Oil on canvas
34 x 26 inches
Andrée Dutcher Schafer Rexroth (American 1902-1940) also known as Andrée Schafer.
Poet Kenneth Rexroth married Andrée Dutcher [Schafer] age 25, in 1927, when he was 22, claiming to have fallen in love with her at first sight when he saw her in the doorway of the apartment building in Chicago where he was renting. She was a commercial artist and fine art painter. The impoverished couple hitchhiked from Chicago to Seattle for their honeymoon, continuing on to San Francisco. The poet encouraged Dutcher to give up commercial art, to focus on fine painting, and she agreed to give him feedback on his writing. They shared many interests in what Rexroth described as a “perfect relationship.” However, their marriage deteriorated. They drifted apart over political disagreements, Andrée joining the Communist Party, and because of her increasing mental instability and thoughts of suicide. They divorced after nearly a dozen years together, and in 1940 Andrée died of complications from epilepsy. Her death triggered great sadness in Rexroth, who wrote a number of elegiac poems in her honor. Here is one:
Died October 1940
Now once more gray mottled buckeye branches
Explode their emerald stars,
And alders smoulder in a rosy smoke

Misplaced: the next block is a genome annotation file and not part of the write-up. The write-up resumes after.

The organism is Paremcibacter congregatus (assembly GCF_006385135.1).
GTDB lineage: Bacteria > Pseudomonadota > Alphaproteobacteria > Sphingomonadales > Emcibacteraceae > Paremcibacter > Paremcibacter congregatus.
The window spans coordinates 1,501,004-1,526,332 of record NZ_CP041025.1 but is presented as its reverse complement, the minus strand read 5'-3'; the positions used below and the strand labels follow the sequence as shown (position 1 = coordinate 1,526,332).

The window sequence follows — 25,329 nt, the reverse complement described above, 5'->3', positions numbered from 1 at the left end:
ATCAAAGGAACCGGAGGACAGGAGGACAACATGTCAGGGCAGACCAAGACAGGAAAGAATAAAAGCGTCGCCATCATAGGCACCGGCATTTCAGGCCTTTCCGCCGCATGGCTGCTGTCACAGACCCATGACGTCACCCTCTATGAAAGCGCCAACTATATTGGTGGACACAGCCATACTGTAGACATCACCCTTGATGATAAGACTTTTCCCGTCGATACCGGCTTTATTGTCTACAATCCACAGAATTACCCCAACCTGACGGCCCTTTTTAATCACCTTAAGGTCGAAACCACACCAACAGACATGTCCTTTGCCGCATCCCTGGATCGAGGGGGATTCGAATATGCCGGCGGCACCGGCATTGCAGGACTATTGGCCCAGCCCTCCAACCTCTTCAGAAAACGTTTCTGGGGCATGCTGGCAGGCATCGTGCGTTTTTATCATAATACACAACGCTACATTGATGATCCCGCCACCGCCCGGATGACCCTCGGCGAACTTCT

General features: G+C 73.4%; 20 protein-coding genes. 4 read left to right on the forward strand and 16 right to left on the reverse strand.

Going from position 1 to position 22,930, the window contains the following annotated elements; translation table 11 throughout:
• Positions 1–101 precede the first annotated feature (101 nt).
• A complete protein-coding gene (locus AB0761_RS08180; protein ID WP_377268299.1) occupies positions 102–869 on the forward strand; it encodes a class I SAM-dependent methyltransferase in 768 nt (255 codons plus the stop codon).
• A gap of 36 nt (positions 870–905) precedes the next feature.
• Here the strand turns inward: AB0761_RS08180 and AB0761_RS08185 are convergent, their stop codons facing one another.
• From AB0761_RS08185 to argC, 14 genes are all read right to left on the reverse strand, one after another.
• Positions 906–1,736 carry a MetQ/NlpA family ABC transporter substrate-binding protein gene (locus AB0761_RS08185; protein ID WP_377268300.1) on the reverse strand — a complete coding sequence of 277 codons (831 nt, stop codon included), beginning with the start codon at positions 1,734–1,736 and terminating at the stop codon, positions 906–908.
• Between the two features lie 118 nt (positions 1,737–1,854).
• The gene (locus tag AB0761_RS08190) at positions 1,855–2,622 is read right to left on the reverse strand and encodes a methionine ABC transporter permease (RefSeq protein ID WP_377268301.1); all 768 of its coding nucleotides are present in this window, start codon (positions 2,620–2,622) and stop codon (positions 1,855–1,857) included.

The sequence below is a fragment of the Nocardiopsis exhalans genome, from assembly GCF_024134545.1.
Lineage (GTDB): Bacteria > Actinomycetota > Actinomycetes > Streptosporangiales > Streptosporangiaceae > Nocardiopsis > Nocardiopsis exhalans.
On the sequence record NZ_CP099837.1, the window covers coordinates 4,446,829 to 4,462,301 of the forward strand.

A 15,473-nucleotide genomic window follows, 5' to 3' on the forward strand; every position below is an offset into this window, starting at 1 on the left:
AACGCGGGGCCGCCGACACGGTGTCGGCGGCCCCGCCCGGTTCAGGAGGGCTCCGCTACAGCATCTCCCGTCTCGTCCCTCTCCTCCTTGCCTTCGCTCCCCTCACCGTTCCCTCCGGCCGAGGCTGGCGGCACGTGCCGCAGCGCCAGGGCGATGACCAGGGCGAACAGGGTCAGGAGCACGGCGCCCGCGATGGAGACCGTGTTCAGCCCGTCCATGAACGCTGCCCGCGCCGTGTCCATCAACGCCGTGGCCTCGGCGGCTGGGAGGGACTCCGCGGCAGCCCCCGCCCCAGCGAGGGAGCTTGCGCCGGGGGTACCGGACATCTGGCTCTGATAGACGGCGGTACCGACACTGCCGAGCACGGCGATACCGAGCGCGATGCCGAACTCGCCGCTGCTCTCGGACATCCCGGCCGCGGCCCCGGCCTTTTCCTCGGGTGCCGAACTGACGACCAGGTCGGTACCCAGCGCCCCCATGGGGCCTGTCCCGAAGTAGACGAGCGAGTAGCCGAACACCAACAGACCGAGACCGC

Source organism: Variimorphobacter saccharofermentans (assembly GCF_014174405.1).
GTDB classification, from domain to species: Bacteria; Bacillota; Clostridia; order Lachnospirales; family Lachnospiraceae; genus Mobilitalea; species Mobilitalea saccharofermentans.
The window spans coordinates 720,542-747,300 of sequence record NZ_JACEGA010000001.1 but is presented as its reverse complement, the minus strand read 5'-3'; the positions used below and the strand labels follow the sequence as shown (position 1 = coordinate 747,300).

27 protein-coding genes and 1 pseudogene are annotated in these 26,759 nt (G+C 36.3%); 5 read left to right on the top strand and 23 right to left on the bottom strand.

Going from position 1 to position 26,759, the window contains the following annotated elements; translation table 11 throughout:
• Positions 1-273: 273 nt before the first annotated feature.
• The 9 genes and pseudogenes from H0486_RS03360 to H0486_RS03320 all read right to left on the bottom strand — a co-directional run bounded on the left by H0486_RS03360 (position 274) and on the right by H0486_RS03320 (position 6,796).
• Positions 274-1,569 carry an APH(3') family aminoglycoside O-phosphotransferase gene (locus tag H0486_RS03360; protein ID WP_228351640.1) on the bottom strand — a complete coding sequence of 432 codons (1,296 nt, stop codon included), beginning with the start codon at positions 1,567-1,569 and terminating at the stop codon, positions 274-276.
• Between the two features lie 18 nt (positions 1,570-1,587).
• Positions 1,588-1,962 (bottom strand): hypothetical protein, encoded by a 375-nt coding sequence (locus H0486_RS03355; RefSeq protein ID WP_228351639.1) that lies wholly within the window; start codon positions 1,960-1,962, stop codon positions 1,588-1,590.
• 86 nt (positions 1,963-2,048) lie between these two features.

Of innumerable buds.
I know that spring again is splendid
As ever, the hidden thrush
As sweetly tongued, the sun as vital —
But these are the forest trails we walked together,
These paths, ten years together.
We thought the years would last forever,
They are all gone now, the days
We thought would not come for us are here.
Bright trout poised in the current —
The raccoon’s track at the water’s edge —
A bittern booming in the distance —
Your ashes scattered on this mountain —
Moving seaward on this stream.
Rexroth also vividly described his feelings for her in his autobiography:
“Just before Christmas I went over to call on Kenneth Thorpe one bright warm late afternoon. As I came up the steps of the red brick and sandstone Richardson house on Walton Place a girl opened the door ahead of me. She was dressed in a dull crimson coat with gray wolf fur at the collar and hem; she had deep chestnut hair, an oval face, a pale ivory skin with bright red cheeks, horn-rimmed glasses, and brown eyes with a gaze of incredibly angelic purity and seriousness. She smiled and said, “Aren’t you Kenneth Rexroth, Kep’s friend?” I said yes, scarcely able to speak. She said, “My name is Andrée Dutcher.” Harriet was alone in the Thorpe apartment. “Who is that girl, Andrée Dutcher, who lives downstairs?” I said. “She is a young commercial artist,” she said, “and she’s very anxious to meet you.” “I just met her at the door,” I said. “Did you like her?” Harriet said. “I intend to marry her,” I said. “Well!” said Harriet, “I guess we had better get started. I’ll ask her up to dinner.” She came to dinner and we sat about, talking about nothing in particular. Early in the evening we left together and she invited me into her room. From then on we were never apart, except to fulfill the routine tasks of life, for eight years. Shortly after Christmas we were married in the Church of the Ascension.”